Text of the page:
Figure 3.
Feeding states solely modulated thermotaxis behavior. (A and D) Experimental procedure for feeding-state-shifted assay at the same cultivation temperature. An ellipsoid indicates conditioning plate: a solid ellipsoid indicates cultivation with food and ...
Figure 5.
(A) Animals conditioned to be well fed at 17° were cultivated without food. (B) Animals conditioned to be well fed at 25° were cultivated without food. (A and B) About 20 animals were examined at each time point in four trials. Top arrows ...

Pharmacological treatment:

For serotonin-treated animals, well-fed animals grown at 25° were cultivated on serotonin plates (10 mm serotonin, 2% agar, 1 mm CaCl2, 1 mm MgSO4, 25 mm, pH 6.0, potassium phosphate) without food at 25° for 2 hr. For octopamine-treated animals, well-fed animals grown at 25° were cultivated on octopamine plates (20 mg/ml octopamine, 2% agar, 1 mm CaCl2, 1 mm MgSO4, 25 mm, pH 6.0, potassium phosphate) with food at 25° for 2 hr.

Mutant screen:

Wild-type (N2) hermaphrodites at L4 stage were mutagenized by ethyl methanesulfonate, and aho mutant candidates were isolated from F2 progeny (Brenner 1974). About 5700 genome-F2 progeny grown at 25° were transferred to conditioning plates without food under uncrowded conditions for ~2–4 hr. These starved animals were then placed at 22.5°–23.5° on a Sephadex gel slurry (Sephadex G-200, superfine, Sigma, St. Louis), which had a linear temperature gradient from ~20° to 25° (Hedgecock and Russell 1975). After 1 hr, animals migrating at ~25° were picked to individual plates. Thermotaxis of these aho candidates was retested at well-fed and food-deprived states at least five times after conditioning at 17° or 25° to exclude athermotactic and thermophilic mutants from aho mutant candidates, and we selected as aho mutants strains that exhibit normal thermotaxis in a well-fed state but with abnormal cultivation-temperature avoidance in a starved state.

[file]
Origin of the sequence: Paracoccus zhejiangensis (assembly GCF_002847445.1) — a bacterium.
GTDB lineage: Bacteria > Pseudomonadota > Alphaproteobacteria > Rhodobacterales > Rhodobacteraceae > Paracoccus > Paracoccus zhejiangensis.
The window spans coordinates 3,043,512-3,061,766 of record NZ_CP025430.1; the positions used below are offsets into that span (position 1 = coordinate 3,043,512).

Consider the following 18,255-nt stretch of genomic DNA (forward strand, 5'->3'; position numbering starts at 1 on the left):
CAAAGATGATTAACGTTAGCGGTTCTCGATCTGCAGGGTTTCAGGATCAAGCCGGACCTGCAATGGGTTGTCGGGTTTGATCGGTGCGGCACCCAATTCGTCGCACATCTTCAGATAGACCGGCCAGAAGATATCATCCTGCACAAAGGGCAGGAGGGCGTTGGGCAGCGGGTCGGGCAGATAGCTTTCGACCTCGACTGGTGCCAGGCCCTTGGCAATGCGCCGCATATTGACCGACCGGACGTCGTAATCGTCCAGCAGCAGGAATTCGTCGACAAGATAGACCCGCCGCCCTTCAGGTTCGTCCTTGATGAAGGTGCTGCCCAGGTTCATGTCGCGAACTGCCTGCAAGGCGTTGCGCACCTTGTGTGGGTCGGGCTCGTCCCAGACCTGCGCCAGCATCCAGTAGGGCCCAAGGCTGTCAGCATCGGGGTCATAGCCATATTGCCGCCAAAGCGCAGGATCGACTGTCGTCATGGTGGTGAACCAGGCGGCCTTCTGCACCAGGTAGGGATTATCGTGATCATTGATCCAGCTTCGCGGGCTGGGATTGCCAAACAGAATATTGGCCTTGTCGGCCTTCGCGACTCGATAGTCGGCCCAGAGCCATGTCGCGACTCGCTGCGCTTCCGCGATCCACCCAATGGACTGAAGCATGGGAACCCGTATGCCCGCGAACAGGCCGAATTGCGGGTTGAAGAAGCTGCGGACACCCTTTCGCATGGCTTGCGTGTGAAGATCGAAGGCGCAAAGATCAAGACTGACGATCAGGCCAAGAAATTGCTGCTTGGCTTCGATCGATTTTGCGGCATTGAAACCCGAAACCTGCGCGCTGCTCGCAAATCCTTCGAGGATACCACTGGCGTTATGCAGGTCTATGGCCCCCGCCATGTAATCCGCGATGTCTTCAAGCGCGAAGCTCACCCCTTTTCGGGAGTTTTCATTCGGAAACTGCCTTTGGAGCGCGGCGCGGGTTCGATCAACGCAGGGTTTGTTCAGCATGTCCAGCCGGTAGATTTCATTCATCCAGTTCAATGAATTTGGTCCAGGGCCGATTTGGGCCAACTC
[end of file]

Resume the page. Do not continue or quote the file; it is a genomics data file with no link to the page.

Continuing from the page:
Locomotory rate assay:

The procedure for the locomotory rate assay using a bacterial lawn was essentially according to Sawin et al. (2000) with some modifications. The 6-cm assay plates (2% agar, 1 mm CaCl2, 1 mm MgSO4, 25 mm, pH 6.0, potassium phosphate) with food were prepared before a few hours by spreading an OP50-enriched solution, a much concentrated overnight-cultured OP50, as described previously (Colbert and Bargmann 1997). OP50 was spread in a square with ~3 cm. Food-deprived animals grown at 17° or 25° were left in conditioning plates under uncrowded conditions for 2.5 hr or 30 min, respectively. Two minutes after transfer to assay plate, the number of body bends was counted for 10 animals for each strain.

Genetic mapping of aho-1(nj5), aho-2(nj32), aho-3(nj15), nj26: